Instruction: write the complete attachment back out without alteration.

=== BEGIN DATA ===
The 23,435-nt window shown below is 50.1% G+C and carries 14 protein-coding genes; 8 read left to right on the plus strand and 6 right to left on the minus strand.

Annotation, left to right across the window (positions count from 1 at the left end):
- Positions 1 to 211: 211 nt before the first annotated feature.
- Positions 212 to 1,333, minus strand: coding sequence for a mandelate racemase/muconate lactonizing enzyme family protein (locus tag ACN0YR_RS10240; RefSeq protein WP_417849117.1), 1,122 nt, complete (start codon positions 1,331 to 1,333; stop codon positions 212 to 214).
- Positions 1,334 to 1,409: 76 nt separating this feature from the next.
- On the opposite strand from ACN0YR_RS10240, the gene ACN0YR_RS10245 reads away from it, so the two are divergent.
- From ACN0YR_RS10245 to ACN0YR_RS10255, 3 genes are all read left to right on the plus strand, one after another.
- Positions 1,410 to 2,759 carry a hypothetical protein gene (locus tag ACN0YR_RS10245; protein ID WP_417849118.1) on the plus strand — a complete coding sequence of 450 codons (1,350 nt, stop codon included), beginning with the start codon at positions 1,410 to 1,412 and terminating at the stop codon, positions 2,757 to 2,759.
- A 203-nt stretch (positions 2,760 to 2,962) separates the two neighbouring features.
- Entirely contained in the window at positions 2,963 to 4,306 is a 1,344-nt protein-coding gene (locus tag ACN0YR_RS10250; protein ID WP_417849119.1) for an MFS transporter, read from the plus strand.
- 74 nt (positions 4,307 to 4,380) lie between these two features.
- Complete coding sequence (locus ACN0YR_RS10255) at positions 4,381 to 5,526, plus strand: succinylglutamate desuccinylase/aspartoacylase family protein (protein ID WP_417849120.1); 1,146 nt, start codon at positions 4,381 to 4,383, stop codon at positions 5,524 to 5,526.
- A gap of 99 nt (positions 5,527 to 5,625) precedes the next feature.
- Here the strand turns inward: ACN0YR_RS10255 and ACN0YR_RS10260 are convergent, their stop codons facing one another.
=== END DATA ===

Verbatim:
The 23,435-nt window shown below is 50.1% G+C and carries 14 protein-coding genes; 8 read left to right on the plus strand and 6 right to left on the minus strand.

Annotation, left to right across the window (positions count from 1 at the left end):
- Positions 1 to 211: 211 nt before the first annotated feature.
- Positions 212 to 1,333, minus strand: coding sequence for a mandelate racemase/muconate lactonizing enzyme family protein (locus tag ACN0YR_RS10240; RefSeq protein WP_417849117.1), 1,122 nt, complete (start codon positions 1,331 to 1,333; stop codon positions 212 to 214).
- Positions 1,334 to 1,409: 76 nt separating this feature from the next.
- On the opposite strand from ACN0YR_RS10240, the gene ACN0YR_RS10245 reads away from it, so the two are divergent.
- From ACN0YR_RS10245 to ACN0YR_RS10255, 3 genes are all read left to right on the plus strand, one after another.
- Positions 1,410 to 2,759 carry a hypothetical protein gene (locus tag ACN0YR_RS10245; protein ID WP_417849118.1) on the plus strand — a complete coding sequence of 450 codons (1,350 nt, stop codon included), beginning with the start codon at positions 1,410 to 1,412 and terminating at the stop codon, positions 2,757 to 2,759.
- A 203-nt stretch (positions 2,760 to 2,962) separates the two neighbouring features.
- Entirely contained in the window at positions 2,963 to 4,306 is a 1,344-nt protein-coding gene (locus tag ACN0YR_RS10250; protein ID WP_417849119.1) for an MFS transporter, read from the plus strand.
- 74 nt (positions 4,307 to 4,380) lie between these two features.
- Complete coding sequence (locus ACN0YR_RS10255) at positions 4,381 to 5,526, plus strand: succinylglutamate desuccinylase/aspartoacylase family protein (protein ID WP_417849120.1); 1,146 nt, start codon at positions 4,381 to 4,383, stop codon at positions 5,524 to 5,526.
- A gap of 99 nt (positions 5,527 to 5,625) precedes the next feature.
- Here the strand turns inward: ACN0YR_RS10255 and ACN0YR_RS10260 are convergent, their stop codons facing one another.